POLICY MANAGEMENT in .NET

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Figure 64 Hierarchical policy management architecture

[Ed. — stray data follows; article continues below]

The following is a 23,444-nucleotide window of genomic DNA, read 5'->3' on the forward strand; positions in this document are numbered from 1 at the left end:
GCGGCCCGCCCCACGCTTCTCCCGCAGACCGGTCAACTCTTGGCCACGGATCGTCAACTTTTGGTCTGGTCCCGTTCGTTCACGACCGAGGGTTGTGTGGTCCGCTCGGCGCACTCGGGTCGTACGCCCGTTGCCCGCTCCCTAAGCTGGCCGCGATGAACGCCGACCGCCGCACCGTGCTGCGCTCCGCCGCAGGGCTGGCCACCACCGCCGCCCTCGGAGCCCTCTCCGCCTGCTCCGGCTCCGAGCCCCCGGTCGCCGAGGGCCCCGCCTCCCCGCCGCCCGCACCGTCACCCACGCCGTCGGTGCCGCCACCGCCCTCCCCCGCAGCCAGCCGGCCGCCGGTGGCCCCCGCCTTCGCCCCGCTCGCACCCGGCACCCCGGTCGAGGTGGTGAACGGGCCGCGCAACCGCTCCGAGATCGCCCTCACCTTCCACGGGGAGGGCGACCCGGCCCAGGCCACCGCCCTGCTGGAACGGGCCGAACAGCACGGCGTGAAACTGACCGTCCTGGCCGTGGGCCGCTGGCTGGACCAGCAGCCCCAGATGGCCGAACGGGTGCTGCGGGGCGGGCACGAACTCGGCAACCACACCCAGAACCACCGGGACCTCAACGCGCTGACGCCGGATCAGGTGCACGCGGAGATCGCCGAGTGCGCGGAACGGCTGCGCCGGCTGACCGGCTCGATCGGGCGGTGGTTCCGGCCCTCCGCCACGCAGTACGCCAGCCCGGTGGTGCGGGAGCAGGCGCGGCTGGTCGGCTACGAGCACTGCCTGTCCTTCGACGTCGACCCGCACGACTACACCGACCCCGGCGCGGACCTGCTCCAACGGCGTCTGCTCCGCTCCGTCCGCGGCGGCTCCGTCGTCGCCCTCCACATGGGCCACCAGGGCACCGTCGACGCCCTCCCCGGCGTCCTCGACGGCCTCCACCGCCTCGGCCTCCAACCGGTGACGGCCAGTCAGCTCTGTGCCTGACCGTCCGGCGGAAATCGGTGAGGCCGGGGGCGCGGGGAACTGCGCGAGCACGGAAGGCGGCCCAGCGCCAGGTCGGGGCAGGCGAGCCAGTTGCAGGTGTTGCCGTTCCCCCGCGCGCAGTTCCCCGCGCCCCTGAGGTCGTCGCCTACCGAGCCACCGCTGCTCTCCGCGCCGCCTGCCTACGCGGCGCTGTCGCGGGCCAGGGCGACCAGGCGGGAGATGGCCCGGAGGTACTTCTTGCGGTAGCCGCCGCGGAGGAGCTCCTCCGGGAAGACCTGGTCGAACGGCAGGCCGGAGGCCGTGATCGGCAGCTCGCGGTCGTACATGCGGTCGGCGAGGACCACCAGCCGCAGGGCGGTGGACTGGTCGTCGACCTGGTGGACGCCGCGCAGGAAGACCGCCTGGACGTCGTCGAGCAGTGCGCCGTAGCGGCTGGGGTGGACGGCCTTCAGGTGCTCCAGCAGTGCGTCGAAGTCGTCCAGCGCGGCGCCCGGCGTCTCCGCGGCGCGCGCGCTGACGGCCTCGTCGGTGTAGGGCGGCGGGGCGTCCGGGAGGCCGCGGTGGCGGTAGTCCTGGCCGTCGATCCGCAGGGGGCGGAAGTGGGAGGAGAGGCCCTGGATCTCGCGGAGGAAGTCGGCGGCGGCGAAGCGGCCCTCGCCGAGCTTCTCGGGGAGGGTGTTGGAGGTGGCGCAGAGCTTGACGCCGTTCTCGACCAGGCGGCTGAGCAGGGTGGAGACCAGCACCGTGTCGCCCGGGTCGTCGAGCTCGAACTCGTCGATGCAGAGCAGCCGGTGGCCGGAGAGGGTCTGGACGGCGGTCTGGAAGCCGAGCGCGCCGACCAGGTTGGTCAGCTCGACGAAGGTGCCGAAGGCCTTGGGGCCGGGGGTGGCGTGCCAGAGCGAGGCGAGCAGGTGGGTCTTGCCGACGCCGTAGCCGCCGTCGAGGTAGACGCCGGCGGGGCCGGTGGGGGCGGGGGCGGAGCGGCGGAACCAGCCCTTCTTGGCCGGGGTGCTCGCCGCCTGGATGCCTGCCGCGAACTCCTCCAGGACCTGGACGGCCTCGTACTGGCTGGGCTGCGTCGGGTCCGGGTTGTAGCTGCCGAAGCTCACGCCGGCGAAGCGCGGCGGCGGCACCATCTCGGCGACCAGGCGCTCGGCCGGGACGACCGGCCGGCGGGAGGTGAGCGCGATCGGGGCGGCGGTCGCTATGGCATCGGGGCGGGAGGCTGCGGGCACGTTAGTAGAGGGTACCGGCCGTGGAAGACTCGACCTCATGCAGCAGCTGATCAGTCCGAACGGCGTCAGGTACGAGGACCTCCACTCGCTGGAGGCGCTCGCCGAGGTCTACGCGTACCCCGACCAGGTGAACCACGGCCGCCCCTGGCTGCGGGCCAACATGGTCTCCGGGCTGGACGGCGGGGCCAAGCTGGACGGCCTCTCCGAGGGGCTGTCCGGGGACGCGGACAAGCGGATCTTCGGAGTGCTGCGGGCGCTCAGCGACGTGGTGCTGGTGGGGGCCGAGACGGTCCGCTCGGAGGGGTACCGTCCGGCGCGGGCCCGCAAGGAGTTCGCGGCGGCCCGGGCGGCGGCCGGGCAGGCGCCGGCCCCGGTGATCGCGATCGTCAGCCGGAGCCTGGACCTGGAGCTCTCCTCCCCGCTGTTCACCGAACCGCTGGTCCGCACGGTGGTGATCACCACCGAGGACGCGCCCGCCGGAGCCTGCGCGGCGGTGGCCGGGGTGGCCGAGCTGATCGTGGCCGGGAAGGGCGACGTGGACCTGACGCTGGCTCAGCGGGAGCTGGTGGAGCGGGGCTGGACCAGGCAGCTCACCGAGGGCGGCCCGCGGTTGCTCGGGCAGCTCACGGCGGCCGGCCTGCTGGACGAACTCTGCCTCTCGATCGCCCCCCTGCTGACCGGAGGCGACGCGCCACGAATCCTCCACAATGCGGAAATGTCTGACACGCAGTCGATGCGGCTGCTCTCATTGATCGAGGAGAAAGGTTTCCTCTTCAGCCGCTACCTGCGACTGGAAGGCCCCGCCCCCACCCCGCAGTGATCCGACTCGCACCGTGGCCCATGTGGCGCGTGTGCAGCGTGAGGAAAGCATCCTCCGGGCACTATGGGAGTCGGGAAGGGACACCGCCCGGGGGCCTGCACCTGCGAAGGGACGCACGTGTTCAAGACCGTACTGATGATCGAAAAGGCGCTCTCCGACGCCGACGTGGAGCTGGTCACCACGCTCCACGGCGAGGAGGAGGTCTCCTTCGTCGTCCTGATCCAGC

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is possible that there are multiple layers of hierarchy in which a policy manager responsible for a lower domain is itself a top policy manager for multiple layers below it In a wireless ad hoc networking environment, connectivity in the network is intermittent and therefore it is possible that policy managers in lower domains will become disconnected from the higher layers in the hierarchy This is not a problem in the hierarchical architecture Policy managers that lose connectivity to a policy manager higher in the hierarchy can continue functioning based on the existing policies A new hierarchy may potentially need to be established (for example through the approaches discussed in Section 6243) for coordinating policies across the domains that are still connected, and a policy manager may become the top of the hierarchy temporarily for the layers below it that are still connected to it Once the original hierarchy is reconnected, the policy managers can reestablish the original hierarchy At that point, the policy managers would probably have to resynchronize their states This is because changes that may have occurred during the times that the hierarchy was disconnected could affect policy management across the network For example, the original top policy manager may need to be noti ed of any failures, attacks, or performance degradations, that had occurred during the time that it was disconnected from the rest of the network Policies and states in the higher layers in the hierarchy will probably receive a higher priority when the synchronization happens because they have broader management responsibilities, although more recent events should take priority over past events Performing such state and policy synchronization is a challenging problem in a very dynamic environment with many policy managers losing and gaining connectivity from the hierarchy This problem has not been adequately addressed in the literature The big advantage of the hierarchical architecture compared to the peer-to-peer architecture is its suitability to environments that are naturally hierarchical For example, a military environment is typically hierarchical The top of the hierarchy may be a typical military division headquarters The policy manager in the division headquarters may de ne a policy that needs to be enforced across the division Lower domains in the hierarchy such as brigades, battalions, and companies in the division may have their own policy managers, but will need to comply with the policies speci ed by the policy